In referring specifically to the coastal car parking charges the Director advised that the increases were aimed at visitors and not necessarily residents of the area. 

 

Following discussions around filming charges, Committee was informed that the costs were negotiable depending on the event and the prices had been reduced in order to encourage use. 

 

In recognising the success of the beach huts, Members queried whether there were any proposals to extend the beach huts provision at other sites with the response that further considerations were to be investigated, possibly at the Knap and at Penarth etc.  It had been a successful Invest to Save project that had reached international recognition.  Members requested that a further report on beach huts expansion be presented to Committee in due course for the Scrutiny Committee’s consideration.

 

Following a query regarding the fees paid by Barry Town United in respect of Jenner Park, Committee was informed that these fees were lower in recognition of the fact that the Barry Town team were now a Premier team and also played more games than any other clubs which brought in more income as a result. It was however, the Director reiterated only the first team that received a discount in recognition of the higher level of football that they brought to the Vale. 

 

The proposals contained within the report would provide an additional £100,000 income the Director stated and took the opportunity to reassure Members that he wasn’t making the proposals lightly advising that he would not be suggesting the changes if he thought they would not be sustainable. 

 

The Chairman in conclusion, referred again to his concern in respect of the reduction in concessions for bulky items and the impact on lower income families and suggested that this be reviewed in a year’s time to assess the impact.  The Director considered this to be an acceptable approach and that further ways of supporting communities could be explored.

 

Following full consideration of the report, it was subsequently

 

RECOMMENDED –

 

(1)       T H A T the information requested by Committee as outlined above be e‑mailed to Members in due course.

 

(2)       T H A T  the fees and charges contained within the report, including the amendment for Allotments in Barry / Rhoose, to be £5.00 for the years 2017/18 and £6.00 for years 2018/19 be approved.

 

(3)      T H A T notwithstanding Recommendation (2) above, Cabinet consider a water levy on allotments provided by the Vale of Glamorgan Council.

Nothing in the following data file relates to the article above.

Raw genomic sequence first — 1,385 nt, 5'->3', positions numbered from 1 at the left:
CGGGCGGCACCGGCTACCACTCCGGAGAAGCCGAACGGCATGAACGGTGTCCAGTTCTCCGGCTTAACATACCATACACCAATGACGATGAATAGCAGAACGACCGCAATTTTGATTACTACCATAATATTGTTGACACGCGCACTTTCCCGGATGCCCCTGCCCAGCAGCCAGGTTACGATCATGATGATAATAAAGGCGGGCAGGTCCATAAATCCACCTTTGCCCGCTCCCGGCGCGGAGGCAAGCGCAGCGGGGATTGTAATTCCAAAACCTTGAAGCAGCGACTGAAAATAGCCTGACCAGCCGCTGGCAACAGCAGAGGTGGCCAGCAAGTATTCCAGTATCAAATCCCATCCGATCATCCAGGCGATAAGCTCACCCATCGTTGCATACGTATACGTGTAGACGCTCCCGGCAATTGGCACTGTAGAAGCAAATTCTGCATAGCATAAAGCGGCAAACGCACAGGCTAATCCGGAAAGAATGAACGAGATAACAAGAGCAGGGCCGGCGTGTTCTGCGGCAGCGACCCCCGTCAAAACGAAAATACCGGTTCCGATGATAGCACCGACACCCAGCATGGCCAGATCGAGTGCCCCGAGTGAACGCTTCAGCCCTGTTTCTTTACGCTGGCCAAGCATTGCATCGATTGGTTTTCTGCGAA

(4)       T H A T the Scrutiny Committee reviews the impact of the charges for bulky items and that a report be presented to the Scrutiny Committee in a year’s time. 

 

(4)       T H A T Recommendations (2) and (4) be referred to Cabinet for noting and Recommendation (3) for consideration.

 

Reasons for recommendations

 

(1)       To advise Members.

 

(2)       In order that the fees and charges can be introduced as approved by Cabinet.

 

(3)       For Cabinet consideration in view of the costs of the provision.

 

(4)       For Cabinet’s information and consideration. 

 

           

871            VALE OF GLAMORGAN WELL-BEING AND IMPROVEMENT OBJECTIVES (IMPROVEMENT PLAN PART 1) 2018/19 (MD) –

 

The Director of Environment and Housing presented the report, which sought the Scrutiny Committee’s endorsement of the Improvement Plan Part 1 outlining the Council’s Wellbeing and Improvement Objectives and associated actions for 2018/19.

 

The Committee was further informed that the Local Government (Wales) Measure 2009 and the Well-being of Future Generations (Wales) Act 2015 (WFGA) placed specific duties on the Council in relation to objective setting and reporting duties.  Under the Well-being of Future Generations (Wales) Act, the Council was required to publish its Well-being Objectives by 31st March, 2017 and to keep these under review.  Under the Measure, the Council also had to set annual Improvement Objectives and publish these as soon as possible at the start of the financial year.

 

The Corporate Plan was the Council’s key means of complying with the Local Government Measure 2009, which required the Council to set “Improvement Objectives” annually and demonstrate continuous improvement.  The Plan set out the Council's Well-being Outcomes and Objectives for 2016-2020 as well as its vision and values with reference to the Well-being of Future Generations (Wales) Act 2015 and had been informed by local needs and available resources and incorporates the views of residents, partners and staff.

 

Appendix 1 to the report contained the Vale of Glamorgan Council's Well-being and Improvement Objectives (Improvement Plan Part) 1 for the period 2018/19. Pages 8-35 of the Plan provided details on each Objective including: an identified Sponsoring Director with responsibility for ensuring progress was made in achieving the Council’s intended outcomes; a brief rationale for selection of the Objective; the specific actions the Council would take during 2018/19 in order to progress its identified priorities; and performance indicators and targets to measure its progress.

 

The Director commented that it was the Council’s intention to review a number of the actions presented in the Corporate Plan due to the fact that some were out of date and some actions had already been delivered with others currently in the process of doing so.

 

In referring to the cost of fly tipping to the Vale, the Director advised that he would be happy to provide detailed figures to all Members of the Committee via e-mail stating that the cost of clearing was in the region of £1m.  Members in response requested that the information also include details of the incidents and costs for the current and previous years.

Following a query as to whether there were plans in progress to monitor and / or take action in respect of fly tipping, the Director advised that CCTV provision existed in a number of areas and that the 3GS enforcement officers currently monitored and took action in relation to fly tipping.  Cabinet was also to receive a report over the next few months in respect of Public Protection Orders. 

 

It was subsequently

 

RECOMMENDED – T H A T the Corporate Plan Well-being and Improvement Objectives and associated priority actions for 2018/19 as outlined in Appendix 1 to the report be endorsed.

 

Reason for recommendation

 

To ensure the Council fully discharged its statutory duties to set and publish its Improvement Plan Part 1 outlining how it proposed to meet its Wellbeing and Improvement Objectives for 2018/19.